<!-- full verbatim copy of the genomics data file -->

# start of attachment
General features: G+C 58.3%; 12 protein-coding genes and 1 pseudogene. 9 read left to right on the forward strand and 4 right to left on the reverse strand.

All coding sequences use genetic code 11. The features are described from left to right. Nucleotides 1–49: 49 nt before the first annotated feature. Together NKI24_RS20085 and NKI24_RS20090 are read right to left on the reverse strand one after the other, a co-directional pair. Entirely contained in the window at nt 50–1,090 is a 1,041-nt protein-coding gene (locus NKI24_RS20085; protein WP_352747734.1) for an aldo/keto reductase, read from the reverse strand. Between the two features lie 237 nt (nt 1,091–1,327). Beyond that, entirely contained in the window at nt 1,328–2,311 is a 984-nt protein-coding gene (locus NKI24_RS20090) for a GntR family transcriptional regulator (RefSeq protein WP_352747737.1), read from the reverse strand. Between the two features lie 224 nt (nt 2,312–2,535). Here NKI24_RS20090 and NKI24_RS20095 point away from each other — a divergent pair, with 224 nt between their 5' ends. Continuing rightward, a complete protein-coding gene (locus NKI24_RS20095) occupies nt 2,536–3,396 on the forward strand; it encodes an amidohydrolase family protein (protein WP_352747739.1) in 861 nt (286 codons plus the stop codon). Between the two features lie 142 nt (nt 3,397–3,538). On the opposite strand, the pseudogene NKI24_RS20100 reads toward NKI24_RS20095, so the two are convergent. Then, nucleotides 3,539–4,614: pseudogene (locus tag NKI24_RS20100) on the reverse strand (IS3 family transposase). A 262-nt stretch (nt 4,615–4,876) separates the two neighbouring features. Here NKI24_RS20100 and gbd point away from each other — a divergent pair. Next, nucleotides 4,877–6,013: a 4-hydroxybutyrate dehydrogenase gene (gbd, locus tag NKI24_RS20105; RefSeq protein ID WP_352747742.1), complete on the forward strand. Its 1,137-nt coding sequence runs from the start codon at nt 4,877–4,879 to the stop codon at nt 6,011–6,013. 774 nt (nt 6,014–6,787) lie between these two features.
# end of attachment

General features: G+C 58.3%; 12 protein-coding genes and 1 pseudogene. 9 read left to right on the forward strand and 4 right to left on the reverse strand.

All coding sequences use genetic code 11. The features are described from left to right. Nucleotides 1–49: 49 nt before the first annotated feature. Together NKI24_RS20085 and NKI24_RS20090 are read right to left on the reverse strand one after the other, a co-directional pair. Entirely contained in the window at nt 50–1,090 is a 1,041-nt protein-coding gene (locus NKI24_RS20085; protein WP_352747734.1) for an aldo/keto reductase, read from the reverse strand. Between the two features lie 237 nt (nt 1,091–1,327). Beyond that, entirely contained in the window at nt 1,328–2,311 is a 984-nt protein-coding gene (locus NKI24_RS20090) for a GntR family transcriptional regulator (RefSeq protein WP_352747737.1), read from the reverse strand. Between the two features lie 224 nt (nt 2,312–2,535). Here NKI24_RS20090 and NKI24_RS20095 point away from each other — a divergent pair, with 224 nt between their 5' ends. Continuing rightward, a complete protein-coding gene (locus NKI24_RS20095) occupies nt 2,536–3,396 on the forward strand; it encodes an amidohydrolase family protein (protein WP_352747739.1) in 861 nt (286 codons plus the stop codon). Between the two features lie 142 nt (nt 3,397–3,538). On the opposite strand, the pseudogene NKI24_RS20100 reads toward NKI24_RS20095, so the two are convergent. Then, nucleotides 3,539–4,614: pseudogene (locus tag NKI24_RS20100) on the reverse strand (IS3 family transposase). A 262-nt stretch (nt 4,615–4,876) separates the two neighbouring features. Here NKI24_RS20100 and gbd point away from each other — a divergent pair. Next, nucleotides 4,877–6,013: a 4-hydroxybutyrate dehydrogenase gene (gbd, locus tag NKI24_RS20105; RefSeq protein ID WP_352747742.1), complete on the forward strand. Its 1,137-nt coding sequence runs from the start codon at nt 4,877–4,879 to the stop codon at nt 6,011–6,013. 774 nt (nt 6,014–6,787) lie between these two features.